"Well thought-out", this looks like is was scrapped from the dregs of /r/mensrights

John Holmes Motherfucker - 2013-11-05
>>Hmmm..who to trust? The lengthy, detailed, well thought out argument, or the brony creeper?

I'm certainly NOT going to trust anyone who uses terms like "brony creeper". Are you suggesting that people who watch a certain television show are not to be trusted?

http://www.mediafire.com/convkey/37ed/3wyvqzzj67w7z426g.jpg

catpenis27 - 2013-11-09
pee

takewithfood - 2013-11-03
Feminazis stole their ice cream.
John Holmes Motherfucker - 2013-11-03
I've been to two pro-feminist events: one in Binghamton NY, and one in Portland ME. Both are cities of less than 100 hundred thousand, and both were attended by what i would estimate as easily more than 100 people.

So here is Vice, recording a men's right's rally in Toronto, a city of 2.6 million people, where 30 people show up. Recently, Vice was at a feminist rally in Paris, a city of 2 million. This was a rather extreme event. The women were topless, and there was graffiti that graphically portrayed male castration. So that became a popular, much commented youtube item, in spite of tghe fact that it looked like about twenty women were present.

My point, of course, is that what we're getting from our scattered, subjective new media is often what's most novel, most extreme, and most sensational, rather than an accurate view of men, women, feminists, MRAs, or any other damn thing. The most obnoxious people are by definition the most visible, and so they wind up representing their respective groups. This was true before the web, and is that much more true now.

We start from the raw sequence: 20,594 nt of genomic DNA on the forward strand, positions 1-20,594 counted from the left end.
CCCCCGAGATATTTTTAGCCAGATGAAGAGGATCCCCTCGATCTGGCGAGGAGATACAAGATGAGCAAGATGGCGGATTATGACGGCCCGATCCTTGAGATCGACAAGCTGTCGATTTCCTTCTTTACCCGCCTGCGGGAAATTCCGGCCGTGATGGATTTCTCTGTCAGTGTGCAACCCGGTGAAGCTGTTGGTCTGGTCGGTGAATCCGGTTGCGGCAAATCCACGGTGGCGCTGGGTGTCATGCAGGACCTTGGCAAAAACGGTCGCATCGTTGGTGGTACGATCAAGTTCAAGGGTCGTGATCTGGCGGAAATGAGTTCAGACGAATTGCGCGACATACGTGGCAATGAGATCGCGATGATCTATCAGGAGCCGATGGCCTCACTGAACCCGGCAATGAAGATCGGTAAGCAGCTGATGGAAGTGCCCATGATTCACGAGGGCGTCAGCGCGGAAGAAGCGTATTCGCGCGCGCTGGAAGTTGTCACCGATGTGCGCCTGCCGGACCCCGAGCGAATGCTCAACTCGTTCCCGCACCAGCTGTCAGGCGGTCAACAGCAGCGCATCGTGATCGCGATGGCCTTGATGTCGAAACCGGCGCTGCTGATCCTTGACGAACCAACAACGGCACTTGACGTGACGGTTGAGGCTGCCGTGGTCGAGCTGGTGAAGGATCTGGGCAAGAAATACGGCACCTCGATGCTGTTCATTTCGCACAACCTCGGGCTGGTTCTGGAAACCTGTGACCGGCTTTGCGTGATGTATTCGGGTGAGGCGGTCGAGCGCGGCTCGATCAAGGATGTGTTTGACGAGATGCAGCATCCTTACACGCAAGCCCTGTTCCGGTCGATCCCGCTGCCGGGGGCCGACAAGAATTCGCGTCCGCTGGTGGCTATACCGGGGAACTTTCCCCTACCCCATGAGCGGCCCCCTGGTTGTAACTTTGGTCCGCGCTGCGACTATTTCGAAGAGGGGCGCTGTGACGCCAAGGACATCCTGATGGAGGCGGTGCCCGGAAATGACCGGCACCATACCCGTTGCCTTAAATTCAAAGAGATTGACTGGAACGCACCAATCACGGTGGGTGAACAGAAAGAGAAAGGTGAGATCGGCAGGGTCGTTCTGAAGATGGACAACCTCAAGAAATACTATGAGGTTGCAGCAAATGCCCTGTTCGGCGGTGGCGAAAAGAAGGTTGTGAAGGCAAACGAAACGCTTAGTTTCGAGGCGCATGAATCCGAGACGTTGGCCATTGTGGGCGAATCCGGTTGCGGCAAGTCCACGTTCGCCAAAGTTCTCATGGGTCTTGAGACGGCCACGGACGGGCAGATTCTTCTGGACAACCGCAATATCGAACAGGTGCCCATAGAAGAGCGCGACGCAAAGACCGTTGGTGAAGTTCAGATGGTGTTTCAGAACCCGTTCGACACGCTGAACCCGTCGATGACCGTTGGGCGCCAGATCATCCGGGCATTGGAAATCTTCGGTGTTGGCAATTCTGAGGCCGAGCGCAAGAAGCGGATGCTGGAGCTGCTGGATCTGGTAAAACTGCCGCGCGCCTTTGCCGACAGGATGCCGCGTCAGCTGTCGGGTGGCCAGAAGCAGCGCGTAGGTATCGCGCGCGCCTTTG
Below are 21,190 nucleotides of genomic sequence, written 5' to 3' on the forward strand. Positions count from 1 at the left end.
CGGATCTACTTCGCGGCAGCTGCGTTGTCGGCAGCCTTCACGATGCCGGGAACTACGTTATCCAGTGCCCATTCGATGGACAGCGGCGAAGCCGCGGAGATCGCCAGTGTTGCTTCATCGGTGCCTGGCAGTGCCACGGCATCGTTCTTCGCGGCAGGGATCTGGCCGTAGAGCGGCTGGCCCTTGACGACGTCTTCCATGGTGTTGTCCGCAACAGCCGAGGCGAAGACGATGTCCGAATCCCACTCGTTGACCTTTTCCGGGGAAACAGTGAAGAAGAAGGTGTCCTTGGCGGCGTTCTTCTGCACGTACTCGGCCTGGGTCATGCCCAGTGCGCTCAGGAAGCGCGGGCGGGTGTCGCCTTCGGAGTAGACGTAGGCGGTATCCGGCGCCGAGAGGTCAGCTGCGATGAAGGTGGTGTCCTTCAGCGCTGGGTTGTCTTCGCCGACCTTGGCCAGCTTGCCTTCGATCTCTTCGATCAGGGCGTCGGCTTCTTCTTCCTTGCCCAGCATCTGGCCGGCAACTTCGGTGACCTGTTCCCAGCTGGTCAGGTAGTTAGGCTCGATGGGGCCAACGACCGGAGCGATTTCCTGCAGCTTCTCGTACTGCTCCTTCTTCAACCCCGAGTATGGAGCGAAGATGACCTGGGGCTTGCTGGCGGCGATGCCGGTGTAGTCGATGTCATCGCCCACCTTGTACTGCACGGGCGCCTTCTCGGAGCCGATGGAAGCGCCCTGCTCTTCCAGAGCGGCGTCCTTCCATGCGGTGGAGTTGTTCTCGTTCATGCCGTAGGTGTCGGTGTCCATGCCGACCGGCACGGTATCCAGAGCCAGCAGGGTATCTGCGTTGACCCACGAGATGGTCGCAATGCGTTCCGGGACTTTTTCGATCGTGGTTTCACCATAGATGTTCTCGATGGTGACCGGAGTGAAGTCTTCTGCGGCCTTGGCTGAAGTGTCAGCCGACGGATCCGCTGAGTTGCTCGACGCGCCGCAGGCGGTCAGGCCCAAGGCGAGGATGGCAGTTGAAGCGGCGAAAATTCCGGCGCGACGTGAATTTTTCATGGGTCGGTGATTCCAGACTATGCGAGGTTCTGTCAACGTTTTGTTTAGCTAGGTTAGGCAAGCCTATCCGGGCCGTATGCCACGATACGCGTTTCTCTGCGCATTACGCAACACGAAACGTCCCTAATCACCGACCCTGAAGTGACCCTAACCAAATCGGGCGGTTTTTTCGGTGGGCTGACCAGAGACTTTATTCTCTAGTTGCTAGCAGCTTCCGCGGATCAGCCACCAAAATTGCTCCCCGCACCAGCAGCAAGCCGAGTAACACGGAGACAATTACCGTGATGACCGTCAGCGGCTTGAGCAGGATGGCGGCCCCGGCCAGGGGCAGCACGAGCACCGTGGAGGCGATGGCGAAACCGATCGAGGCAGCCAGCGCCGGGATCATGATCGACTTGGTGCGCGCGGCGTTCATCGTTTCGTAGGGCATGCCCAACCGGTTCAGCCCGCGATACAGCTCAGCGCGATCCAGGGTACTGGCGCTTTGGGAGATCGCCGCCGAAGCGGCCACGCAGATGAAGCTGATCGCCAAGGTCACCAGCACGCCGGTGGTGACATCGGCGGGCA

memedumpster - 2013-11-03
Unless they otherwise misrepresented what either group was stating, the number of people is irrelevant to the message, and is a logical fallacy to both include honestly and to spin the numbers on. Us 'Mericans give lip service to being people who care about what minority voices have to say, be they one or one million. Who we then go on to say they do and do not represent is our fallacy, not theirs, because they have only really represented themselves. It has been hypothesized that extremism in both directions determines where the middle is in our culture. If this is true, these extreme views serve as cautionary tales to the sane. The joke is that the media doesn't have to spin us much, humans are extremists by nature, and weirdos by profession.